There’s been a lot of debate lately about whether tightening of anti-trust legislation might be a useful response to inflation. Underlying this question is that of the relationship between monopoly and inflation more generally. The dominant view among mainstream/neoclassical economists seems to be that there is no such relationship. That view is stated by one of the most prominent mainstream theorist, Larry Summers as follows
There is no basis in economics for expecting increases in demand to systematically larger price increases for monopolies or oligopolies than competitive industries.
Summers goes on to describe the opposite view as ‘anti-science’.
Readers of this blog will be devastated to learn that Summers is dead wrong. It’s quite straightforward to show, in a simple neoclassical model, that imperfect competition amplifies the inflationary effects of demand shocks. Here’s a paper I’ve just written with my colleague Flavio Menezes https://t.co/9FIactnJo7 which makes this point using the concept of the strategic industry supply curve. The same result can be presented, less elegantly in our view, using the standard tools of comparative statics to be found in any intermediate microeconomics test.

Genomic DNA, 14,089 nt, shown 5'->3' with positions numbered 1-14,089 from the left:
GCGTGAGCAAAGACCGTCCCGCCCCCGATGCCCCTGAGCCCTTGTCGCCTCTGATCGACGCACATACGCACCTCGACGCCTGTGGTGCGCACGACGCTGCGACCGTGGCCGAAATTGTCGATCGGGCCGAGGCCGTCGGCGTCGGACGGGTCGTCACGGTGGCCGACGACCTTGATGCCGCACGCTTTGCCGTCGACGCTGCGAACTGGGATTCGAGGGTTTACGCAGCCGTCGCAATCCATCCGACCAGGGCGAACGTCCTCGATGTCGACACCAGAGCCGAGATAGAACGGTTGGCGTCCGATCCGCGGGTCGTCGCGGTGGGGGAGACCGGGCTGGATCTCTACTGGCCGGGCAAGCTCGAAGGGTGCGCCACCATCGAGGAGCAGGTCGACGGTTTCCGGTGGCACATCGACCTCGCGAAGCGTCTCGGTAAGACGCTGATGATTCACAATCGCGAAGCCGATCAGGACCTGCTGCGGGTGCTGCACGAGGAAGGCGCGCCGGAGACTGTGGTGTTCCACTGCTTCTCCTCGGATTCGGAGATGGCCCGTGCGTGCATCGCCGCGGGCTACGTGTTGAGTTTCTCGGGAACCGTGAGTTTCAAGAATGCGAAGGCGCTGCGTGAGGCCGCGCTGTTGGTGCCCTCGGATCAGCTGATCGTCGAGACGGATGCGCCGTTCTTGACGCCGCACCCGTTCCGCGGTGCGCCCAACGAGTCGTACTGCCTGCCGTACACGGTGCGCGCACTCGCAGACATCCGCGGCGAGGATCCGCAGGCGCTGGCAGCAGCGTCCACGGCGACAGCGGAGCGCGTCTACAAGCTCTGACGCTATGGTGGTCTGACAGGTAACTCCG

We also show that, contrary to a suggestion by Elizabeth Warren, imperfect competition is likely to dampen the impact of cost shocks. There isn’t, however, any equivalence here. Warren’s background is in law, and she isn’t making a claim just observing that monopoly power might be a problem. The distinction between cost shocks and demand shocks is unlikely to have been relevant to her, whereas it should have occurred immediately to a leading theorist like Summers.
I’m not sure about the lessons from all this. For me, it’s to think carefully before making dogmatic statements from authority. If all experts agree on something, we should say so, but be careful to make sure we are right.